Older HBsAg-positive patients who acquired HBV infection during the perinatal or childhood period represented either late-stage inactive HBsAg carriers or those with CHB reactivation. Patients with low-serum HBsAg levels in the later stage of CHB infection may be long-term inactive HBsAg carriers and have a favorable outcome. We conducted this study to evaluate the clinical significance of a single serum HBsAg level in predicting favorable clinical outcomes in older patients who live in areas highly endemic for CHB.

Materials and methods

Study populations

Liouying is located in the northern part of Tainan County, which is an area in southern Taiwan with hyperendemic HBV infection [20] . The Chi-Mei Medical Center in Liouying is a tertiary hospital that receives patient referrals for antiviral therapy for CHB. The majority of its patients live in the northern part of Tainan County.

This study was approved by the Ethics Committee of Chi-Mei Medical Center. Between January 2012 and December 2012, 1749 HBsAg-positive patients (serum HBsAg level ≥ 0.05 IU/mL) were followed up at our hospital. The serum HBsAg levels of the patients with a history of hepatitis B confirmed by a qualitative test for HBsAg positivity before January 1, 2012, were measured during the study period. In addition, patients who were suspected to have hepatitis or underwent hepatitis B screening for any reason during the study period underwent evaluation of serum HBsAg levels. Table 1 presents the serum HBsAg levels of patients in different age groups. Patients without available antihepatitis C virus (anti-HCV) data, those aged ≤ 60 years, or those with both hepatitis B and C virus infections were excluded. Finally, a total of 412 patients were enrolled and their clinical manifestations were analyzed. Patients’ ages and their clinical manifestations were retrieved from medical records for analysis. Because acute hepatitis B is rare in older individuals in this highly endemic area, CHB was diagnosed if a single serum HBsAg test result was positive. Serum HBsAg levels were tested for abnormal ALT level or hepatitis history in 318 patients, before chemotherapy in 74 patients, and for routine admission in 20 patients. None of the patients received antiviral therapy before their serum HBsAg levels were tested.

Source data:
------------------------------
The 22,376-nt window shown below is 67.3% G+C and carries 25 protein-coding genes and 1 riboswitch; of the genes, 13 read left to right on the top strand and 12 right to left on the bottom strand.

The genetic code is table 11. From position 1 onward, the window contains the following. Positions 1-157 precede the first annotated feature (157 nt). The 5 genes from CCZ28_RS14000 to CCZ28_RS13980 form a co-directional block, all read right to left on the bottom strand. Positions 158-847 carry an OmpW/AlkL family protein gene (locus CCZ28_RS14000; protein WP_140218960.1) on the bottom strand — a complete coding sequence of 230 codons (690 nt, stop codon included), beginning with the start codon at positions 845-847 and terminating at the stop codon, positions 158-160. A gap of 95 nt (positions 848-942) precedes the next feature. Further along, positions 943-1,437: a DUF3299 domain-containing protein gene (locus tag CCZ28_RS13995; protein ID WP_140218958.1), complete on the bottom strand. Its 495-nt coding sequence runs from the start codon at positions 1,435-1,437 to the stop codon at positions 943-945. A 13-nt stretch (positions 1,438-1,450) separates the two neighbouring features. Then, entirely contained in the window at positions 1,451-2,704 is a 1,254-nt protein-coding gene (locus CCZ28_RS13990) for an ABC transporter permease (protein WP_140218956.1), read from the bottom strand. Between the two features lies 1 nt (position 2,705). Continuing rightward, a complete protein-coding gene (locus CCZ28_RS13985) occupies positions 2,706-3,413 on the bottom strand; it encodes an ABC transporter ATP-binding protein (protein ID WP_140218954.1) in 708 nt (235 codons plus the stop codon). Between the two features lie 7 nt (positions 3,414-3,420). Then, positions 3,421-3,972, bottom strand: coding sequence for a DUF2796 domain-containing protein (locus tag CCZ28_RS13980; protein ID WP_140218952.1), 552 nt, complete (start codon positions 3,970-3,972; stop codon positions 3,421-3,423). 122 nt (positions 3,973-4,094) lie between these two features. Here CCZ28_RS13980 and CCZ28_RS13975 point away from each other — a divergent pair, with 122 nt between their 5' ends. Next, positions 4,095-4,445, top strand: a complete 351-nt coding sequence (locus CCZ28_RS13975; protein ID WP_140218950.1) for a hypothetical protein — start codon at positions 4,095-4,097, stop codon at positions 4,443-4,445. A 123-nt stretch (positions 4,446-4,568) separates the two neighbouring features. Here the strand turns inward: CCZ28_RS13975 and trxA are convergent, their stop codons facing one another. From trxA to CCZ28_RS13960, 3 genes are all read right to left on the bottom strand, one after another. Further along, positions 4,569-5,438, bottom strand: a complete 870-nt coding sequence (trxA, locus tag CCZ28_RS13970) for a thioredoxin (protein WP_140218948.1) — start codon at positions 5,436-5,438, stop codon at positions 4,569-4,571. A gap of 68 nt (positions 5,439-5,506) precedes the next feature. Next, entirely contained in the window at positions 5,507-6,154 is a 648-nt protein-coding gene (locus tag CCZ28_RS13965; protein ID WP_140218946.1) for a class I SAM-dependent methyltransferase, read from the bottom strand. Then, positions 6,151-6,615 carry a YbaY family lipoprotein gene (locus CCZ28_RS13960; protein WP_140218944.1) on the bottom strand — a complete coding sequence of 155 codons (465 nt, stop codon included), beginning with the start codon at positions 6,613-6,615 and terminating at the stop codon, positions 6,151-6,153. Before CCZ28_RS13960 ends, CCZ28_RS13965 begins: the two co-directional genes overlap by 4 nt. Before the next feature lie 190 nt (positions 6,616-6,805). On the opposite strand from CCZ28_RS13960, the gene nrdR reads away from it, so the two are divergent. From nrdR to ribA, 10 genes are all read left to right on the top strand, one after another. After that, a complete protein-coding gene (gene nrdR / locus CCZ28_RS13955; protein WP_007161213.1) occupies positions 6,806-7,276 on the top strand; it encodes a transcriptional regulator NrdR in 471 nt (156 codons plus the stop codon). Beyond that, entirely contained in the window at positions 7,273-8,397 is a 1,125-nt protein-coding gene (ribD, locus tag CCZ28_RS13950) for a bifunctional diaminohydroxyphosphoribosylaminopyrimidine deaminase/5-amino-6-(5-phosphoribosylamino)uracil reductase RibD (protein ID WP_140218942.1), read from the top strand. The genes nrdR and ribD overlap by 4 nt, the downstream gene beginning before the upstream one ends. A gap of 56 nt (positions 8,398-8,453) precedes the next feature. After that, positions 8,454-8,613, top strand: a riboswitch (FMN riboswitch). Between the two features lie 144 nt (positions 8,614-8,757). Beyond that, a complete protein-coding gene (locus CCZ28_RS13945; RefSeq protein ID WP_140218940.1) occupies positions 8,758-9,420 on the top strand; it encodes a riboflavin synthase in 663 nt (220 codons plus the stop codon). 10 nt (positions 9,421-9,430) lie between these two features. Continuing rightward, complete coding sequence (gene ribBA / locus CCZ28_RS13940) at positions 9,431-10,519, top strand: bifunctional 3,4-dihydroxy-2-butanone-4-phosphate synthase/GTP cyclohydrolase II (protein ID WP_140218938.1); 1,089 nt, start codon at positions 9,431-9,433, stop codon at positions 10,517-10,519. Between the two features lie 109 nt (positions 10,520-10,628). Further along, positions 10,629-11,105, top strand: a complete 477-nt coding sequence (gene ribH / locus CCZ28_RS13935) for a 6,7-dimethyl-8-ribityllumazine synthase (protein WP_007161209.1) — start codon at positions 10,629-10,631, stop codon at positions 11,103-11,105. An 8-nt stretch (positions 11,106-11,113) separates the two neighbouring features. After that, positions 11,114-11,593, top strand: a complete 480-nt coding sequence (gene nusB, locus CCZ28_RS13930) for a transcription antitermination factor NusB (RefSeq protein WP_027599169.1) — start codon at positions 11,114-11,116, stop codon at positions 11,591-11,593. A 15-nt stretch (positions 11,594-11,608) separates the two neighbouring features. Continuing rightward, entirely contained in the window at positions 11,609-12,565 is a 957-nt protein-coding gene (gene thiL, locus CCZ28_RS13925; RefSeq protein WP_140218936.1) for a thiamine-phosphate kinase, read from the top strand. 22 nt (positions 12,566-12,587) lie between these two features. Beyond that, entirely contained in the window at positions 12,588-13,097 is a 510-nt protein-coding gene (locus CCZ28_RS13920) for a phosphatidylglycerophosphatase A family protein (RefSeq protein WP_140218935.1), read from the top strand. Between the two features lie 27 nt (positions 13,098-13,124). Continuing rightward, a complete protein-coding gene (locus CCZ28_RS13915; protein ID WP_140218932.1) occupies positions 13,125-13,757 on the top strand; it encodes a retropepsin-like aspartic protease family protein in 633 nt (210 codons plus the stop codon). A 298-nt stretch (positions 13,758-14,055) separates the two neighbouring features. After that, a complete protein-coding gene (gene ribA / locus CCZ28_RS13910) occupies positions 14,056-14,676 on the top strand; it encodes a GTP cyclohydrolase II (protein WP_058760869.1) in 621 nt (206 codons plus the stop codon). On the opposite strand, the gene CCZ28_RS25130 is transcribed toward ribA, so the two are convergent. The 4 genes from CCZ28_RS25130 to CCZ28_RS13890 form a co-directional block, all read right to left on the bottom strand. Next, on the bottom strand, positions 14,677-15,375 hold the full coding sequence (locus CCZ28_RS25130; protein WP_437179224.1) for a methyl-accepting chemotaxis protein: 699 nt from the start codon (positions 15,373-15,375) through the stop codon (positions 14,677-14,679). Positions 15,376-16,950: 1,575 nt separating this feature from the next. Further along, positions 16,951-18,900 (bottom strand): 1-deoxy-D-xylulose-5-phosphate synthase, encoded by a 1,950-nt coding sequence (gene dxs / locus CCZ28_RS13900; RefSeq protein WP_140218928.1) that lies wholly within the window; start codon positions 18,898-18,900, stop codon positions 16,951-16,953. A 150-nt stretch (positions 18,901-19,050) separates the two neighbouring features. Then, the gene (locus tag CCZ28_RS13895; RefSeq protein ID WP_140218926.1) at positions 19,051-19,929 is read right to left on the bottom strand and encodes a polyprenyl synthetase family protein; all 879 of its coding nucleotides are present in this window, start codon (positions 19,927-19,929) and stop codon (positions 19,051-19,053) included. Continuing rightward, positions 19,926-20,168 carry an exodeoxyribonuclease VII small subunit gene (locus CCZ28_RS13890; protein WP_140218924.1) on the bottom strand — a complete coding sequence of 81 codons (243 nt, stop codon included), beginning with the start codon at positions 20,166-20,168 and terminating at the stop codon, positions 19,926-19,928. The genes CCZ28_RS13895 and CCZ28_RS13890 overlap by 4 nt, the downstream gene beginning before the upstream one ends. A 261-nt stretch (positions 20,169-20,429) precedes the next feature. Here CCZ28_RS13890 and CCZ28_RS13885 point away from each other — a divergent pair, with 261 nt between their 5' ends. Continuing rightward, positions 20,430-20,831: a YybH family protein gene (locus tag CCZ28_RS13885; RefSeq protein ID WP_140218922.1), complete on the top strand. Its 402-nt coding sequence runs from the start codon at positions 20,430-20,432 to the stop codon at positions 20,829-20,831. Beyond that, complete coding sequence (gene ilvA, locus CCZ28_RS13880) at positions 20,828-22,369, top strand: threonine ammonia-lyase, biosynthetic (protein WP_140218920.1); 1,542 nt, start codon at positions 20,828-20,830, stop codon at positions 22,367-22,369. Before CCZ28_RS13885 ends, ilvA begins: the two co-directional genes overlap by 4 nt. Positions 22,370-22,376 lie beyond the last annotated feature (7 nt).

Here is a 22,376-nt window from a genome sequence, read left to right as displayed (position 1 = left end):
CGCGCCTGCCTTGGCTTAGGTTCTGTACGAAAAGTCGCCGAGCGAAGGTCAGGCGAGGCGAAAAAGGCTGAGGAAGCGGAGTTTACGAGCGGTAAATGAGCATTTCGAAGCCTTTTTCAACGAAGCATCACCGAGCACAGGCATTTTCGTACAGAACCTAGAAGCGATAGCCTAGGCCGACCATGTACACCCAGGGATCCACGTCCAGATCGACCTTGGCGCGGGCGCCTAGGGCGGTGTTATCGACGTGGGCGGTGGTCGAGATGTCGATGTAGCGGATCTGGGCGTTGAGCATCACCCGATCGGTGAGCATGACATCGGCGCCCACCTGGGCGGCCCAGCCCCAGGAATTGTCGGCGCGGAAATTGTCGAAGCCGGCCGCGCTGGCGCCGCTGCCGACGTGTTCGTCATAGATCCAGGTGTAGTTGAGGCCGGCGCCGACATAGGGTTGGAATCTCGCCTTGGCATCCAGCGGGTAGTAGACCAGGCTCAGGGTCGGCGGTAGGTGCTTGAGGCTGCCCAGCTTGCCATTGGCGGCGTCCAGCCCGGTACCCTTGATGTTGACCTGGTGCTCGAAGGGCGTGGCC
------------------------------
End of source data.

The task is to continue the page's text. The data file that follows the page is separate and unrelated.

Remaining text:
Table 1. Proportion of the serum HBsAg level in patients with chronic hepatitis B by different age subgroups.
Age <20 y  % 20–29 y  % 30–39 y  % 40–49 y  % 50–59 y  % 60–69 y  % 70–79 y  % >80 y  % Total
M:F 0.67 0.86 1.42 1.73 1.67 1.71 1.46 1.63
<1 L 1 (20) 6 (9) 42 (12) 54 (14) 85 (19) 53 (18) 46 (26) 10 (24) 297
1–2 L 0 (0) 10 (15) 30 (9) 64 (17) 78 (17) 61 (21) 41 (23) 7 (17) 291
2–3 L 1 (20) 6 (9) 72 (21) 84 (22) 137 (30) 96 (33) 49 (28) 15 (36) 460
3–4 L 1 (20) 25 (38) 144 (42) 143 (38) 140 (31) 77 (26) 39 (22) 10 (24) 579
4–5 L 2 (40) 15 (23) 48 (14) 27 (7) 10 (2) 6 (2) 0 (0) 0 (0) 108
5–6 L 0 (0) 3 (5) 8 (2) 2 (1) 1 (0) 0 (0) 0 (0) 0 (0) 14
5 65 344 374 451 293 175 42 1749

HBsAg = hepatitis B surface antigen.

The definition of PNALT was that all ALT data that had been checked in our hospital were within normal limits because the examination intervals differed among inactive carriers, patients with active hepatitis, and patients with cirrhosis. We grouped patients into cirrhotic and noncirrhotic groups, which included inactive carriers and patients with active hepatitis because it was difficult to identify inactive carriers in this cross-sectional study. The severe clinical outcomes included patients who had HCC and/or cirrhosis. Cirrhosis was diagnosed using ultrasonographic features and procedures based on the criteria reported by Lin et al [21] . HCC was diagnosed by two of the three following imaging methods: ultrasonography, computed tomography, and magnetic resonance imaging with typical HCC imaging.

Laboratory tests

Serological and biochemical examinations